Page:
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cipher
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The Da Vinci Code
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cipher -- as in: a secret cipher
Used In
The Da Vinci Code
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  • Part of it looks like a numeric cipher.
  • Langdon had once worked on a series of Baconian manuscripts that contained epigraphical ciphers in which certain lines of code were clues as to how to decipher the other lines.
  • At the age of twelve, Sophie could finish the Le Monde crossword without any help, and her grandfather graduated her to crosswords in English, mathematical puzzles, and substitution ciphers.
  • It works for all reflectional substitution ciphers, including the Atbash.
  • The Atbash Cipher is one of the oldest codes known to man.
  • The Atbash Cipher had indeed been part of Sophie’s early cryptology training.
  • The cipher dated back to 500 B.C. and was now used as a classroom example of a basic rotational substitution scheme.
  • A common form of Jewish cryptogram, the Atbash Cipher was a simple substitution code based on the twenty-two-letter Hebrew alphabet.
  • The Priory certainly would include the Atbash Cipher as part of their teachings.
  • "The only problem," Langdon said, "is that we don’t have anything on which to apply the cipher."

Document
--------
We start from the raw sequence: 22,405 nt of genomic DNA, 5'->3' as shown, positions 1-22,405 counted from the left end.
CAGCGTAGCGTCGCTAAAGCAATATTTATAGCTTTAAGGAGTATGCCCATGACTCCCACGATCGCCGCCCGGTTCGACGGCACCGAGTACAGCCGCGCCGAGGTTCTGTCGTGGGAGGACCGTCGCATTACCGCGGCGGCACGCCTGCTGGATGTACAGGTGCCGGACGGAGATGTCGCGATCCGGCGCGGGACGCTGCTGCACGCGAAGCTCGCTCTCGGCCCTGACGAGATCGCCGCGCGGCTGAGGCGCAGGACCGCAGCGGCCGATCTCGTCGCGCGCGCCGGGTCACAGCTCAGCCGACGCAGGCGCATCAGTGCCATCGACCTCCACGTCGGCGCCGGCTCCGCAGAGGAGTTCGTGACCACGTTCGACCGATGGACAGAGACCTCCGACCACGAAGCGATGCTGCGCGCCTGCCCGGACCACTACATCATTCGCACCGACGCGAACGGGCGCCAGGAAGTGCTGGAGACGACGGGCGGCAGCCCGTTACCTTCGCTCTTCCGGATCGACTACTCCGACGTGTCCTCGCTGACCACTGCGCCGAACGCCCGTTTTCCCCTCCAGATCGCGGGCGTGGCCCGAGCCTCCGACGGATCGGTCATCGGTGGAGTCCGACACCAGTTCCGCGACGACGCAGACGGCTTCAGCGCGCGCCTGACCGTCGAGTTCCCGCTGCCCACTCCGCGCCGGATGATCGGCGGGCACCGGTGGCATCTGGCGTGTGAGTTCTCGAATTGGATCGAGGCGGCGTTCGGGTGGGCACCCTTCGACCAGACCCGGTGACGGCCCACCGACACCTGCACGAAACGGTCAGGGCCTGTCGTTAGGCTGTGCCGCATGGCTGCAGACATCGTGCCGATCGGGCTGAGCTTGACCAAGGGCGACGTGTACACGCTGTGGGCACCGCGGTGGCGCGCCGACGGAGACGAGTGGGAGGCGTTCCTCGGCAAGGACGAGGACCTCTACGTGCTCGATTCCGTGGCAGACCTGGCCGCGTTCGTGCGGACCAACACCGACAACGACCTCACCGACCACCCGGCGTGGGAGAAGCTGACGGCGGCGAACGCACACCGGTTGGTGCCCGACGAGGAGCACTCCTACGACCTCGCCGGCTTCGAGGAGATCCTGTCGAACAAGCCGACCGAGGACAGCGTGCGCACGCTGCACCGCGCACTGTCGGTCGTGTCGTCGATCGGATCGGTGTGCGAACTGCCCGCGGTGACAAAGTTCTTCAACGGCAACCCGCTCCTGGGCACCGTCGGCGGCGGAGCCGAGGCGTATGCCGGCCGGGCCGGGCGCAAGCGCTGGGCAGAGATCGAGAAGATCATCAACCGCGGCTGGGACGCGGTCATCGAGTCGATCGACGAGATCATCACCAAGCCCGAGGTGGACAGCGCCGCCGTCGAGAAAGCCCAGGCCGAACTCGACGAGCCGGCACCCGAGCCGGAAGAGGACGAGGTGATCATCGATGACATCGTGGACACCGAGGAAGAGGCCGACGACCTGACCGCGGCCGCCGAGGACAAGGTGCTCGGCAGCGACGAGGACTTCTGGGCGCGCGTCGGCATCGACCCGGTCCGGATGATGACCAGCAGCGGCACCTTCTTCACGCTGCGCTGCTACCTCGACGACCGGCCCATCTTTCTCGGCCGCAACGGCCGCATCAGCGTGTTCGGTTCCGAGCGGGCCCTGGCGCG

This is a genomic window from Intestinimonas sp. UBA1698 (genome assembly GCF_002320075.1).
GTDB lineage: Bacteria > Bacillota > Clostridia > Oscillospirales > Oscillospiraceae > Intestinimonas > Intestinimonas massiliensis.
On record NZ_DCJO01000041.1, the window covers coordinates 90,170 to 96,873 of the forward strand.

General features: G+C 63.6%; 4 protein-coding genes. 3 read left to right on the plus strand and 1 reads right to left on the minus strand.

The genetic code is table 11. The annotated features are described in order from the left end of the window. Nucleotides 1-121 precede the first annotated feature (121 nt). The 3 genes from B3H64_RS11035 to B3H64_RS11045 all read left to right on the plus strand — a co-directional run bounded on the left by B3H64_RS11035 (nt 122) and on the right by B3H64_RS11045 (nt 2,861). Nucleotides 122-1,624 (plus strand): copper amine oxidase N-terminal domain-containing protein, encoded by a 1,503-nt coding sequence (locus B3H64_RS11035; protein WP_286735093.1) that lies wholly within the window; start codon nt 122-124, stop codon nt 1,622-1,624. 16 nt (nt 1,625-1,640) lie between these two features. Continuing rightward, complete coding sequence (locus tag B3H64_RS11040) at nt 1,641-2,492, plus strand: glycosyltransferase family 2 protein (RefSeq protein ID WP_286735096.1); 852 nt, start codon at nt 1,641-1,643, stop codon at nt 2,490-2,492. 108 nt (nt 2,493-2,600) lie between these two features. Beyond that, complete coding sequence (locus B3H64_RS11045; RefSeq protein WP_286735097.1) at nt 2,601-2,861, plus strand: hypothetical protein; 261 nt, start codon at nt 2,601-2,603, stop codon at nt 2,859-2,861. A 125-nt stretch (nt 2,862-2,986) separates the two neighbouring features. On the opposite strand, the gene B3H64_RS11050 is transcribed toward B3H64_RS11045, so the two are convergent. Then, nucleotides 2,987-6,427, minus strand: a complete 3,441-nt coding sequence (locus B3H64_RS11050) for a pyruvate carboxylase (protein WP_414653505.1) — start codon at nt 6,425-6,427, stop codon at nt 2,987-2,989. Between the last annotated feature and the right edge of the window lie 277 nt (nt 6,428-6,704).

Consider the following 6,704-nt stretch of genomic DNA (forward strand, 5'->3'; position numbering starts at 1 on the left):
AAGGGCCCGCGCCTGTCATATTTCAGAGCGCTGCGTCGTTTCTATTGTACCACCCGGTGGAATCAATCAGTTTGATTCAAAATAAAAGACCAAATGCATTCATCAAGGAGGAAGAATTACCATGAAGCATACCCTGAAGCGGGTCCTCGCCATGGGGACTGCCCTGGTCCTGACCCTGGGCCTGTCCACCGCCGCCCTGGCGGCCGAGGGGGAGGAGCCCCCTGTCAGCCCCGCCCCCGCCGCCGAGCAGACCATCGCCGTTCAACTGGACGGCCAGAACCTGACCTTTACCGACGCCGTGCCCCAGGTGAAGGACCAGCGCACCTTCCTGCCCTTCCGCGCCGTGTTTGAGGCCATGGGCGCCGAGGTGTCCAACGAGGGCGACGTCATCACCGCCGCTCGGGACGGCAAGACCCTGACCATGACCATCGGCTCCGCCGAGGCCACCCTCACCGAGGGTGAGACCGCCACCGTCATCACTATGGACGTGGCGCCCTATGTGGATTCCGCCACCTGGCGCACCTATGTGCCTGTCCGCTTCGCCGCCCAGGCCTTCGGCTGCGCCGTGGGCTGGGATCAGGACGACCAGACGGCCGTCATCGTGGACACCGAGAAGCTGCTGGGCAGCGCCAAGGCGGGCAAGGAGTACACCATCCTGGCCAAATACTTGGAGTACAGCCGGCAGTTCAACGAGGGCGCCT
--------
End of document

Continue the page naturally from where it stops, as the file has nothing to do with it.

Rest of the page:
• My dear, this is where the Atbash Cipher comes into play
  • Finally, a scholar applied the Atbash Cipher to the word, and his results were mind-numbing.
  • The cipher revealed that Sheshach was in fact a code word for another very well-known city.
  • "And the Atbash Cipher reveals…" He stopped short.
  • Each block was carved with a symbol, seemingly at random, creating a cipher of unfathomable proportion.
  • Looking at Sophie’s substitution matrix, Langdon felt a rising thrill that he imagined must have rivaled the thrill felt by early scholars when they first used the Atbash Cipher to decrypt the now famous Mystery of Sheshach.
  • Many great minds in history had invented cryptologic solutions to the challenge of data protection: Julius Caesar devised a code-writing scheme called the Caesar Box; Mary, Queen of Scots created a transposition cipher and sent secret communiqués from prison; and the brilliant Arab scientist Abu Yusuf Ismail al-Kindi protected his secrets with an ingeniously conceived polyalphabetic substitution cipher.
  • Many great minds in history had invented cryptologic solutions to the challenge of data protection: Julius Caesar devised a code-writing scheme called the Caesar Box; Mary, Queen of Scots created a transposition cipher and sent secret communiqués from prison; and the brilliant Arab scientist Abu Yusuf Ismail al-Kindi protected his secrets with an ingeniously conceived polyalphabetic substitution cipher.

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  • The message was written with a secret cipher.
  • solved the cipher

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